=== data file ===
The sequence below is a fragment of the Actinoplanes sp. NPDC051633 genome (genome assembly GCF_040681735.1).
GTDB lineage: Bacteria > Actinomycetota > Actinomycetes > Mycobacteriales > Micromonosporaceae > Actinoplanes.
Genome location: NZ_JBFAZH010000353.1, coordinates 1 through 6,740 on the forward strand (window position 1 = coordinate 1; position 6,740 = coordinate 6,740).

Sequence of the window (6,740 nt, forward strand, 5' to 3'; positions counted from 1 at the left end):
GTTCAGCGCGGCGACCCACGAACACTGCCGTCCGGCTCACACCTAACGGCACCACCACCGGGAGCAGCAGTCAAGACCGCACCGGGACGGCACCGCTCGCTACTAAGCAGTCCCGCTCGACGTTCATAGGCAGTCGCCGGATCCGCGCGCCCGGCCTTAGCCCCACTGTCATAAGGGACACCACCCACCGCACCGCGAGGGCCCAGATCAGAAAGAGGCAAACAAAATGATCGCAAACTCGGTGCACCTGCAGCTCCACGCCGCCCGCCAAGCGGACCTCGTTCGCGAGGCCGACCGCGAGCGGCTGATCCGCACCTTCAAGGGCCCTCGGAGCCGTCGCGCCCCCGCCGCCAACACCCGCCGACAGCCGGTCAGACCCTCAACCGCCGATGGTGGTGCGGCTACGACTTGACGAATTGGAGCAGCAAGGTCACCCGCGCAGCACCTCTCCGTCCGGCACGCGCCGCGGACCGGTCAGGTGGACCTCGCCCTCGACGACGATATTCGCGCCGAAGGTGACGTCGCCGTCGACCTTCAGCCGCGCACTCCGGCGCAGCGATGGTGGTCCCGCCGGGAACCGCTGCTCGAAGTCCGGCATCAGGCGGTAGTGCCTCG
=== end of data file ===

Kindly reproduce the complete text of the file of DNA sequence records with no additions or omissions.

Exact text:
The sequence below is a fragment of the Actinoplanes sp. NPDC051633 genome (genome assembly GCF_040681735.1).
GTDB lineage: Bacteria > Actinomycetota > Actinomycetes > Mycobacteriales > Micromonosporaceae > Actinoplanes.
Genome location: NZ_JBFAZH010000353.1, coordinates 1 through 6,740 on the forward strand (window position 1 = coordinate 1; position 6,740 = coordinate 6,740).

Sequence of the window (6,740 nt, forward strand, 5' to 3'; positions counted from 1 at the left end):
GTTCAGCGCGGCGACCCACGAACACTGCCGTCCGGCTCACACCTAACGGCACCACCACCGGGAGCAGCAGTCAAGACCGCACCGGGACGGCACCGCTCGCTACTAAGCAGTCCCGCTCGACGTTCATAGGCAGTCGCCGGATCCGCGCGCCCGGCCTTAGCCCCACTGTCATAAGGGACACCACCCACCGCACCGCGAGGGCCCAGATCAGAAAGAGGCAAACAAAATGATCGCAAACTCGGTGCACCTGCAGCTCCACGCCGCCCGCCAAGCGGACCTCGTTCGCGAGGCCGACCGCGAGCGGCTGATCCGCACCTTCAAGGGCCCTCGGAGCCGTCGCGCCCCCGCCGCCAACACCCGCCGACAGCCGGTCAGACCCTCAACCGCCGATGGTGGTGCGGCTACGACTTGACGAATTGGAGCAGCAAGGTCACCCGCGCAGCACCTCTCCGTCCGGCACGCGCCGCGGACCGGTCAGGTGGACCTCGCCCTCGACGACGATATTCGCGCCGAAGGTGACGTCGCCGTCGACCTTCAGCCGCGCACTCCGGCGCAGCGATGGTGGTCCCGCCGGGAACCGCTGCTCGAAGTCCGGCATCAGGCGGTAGTGCCTCG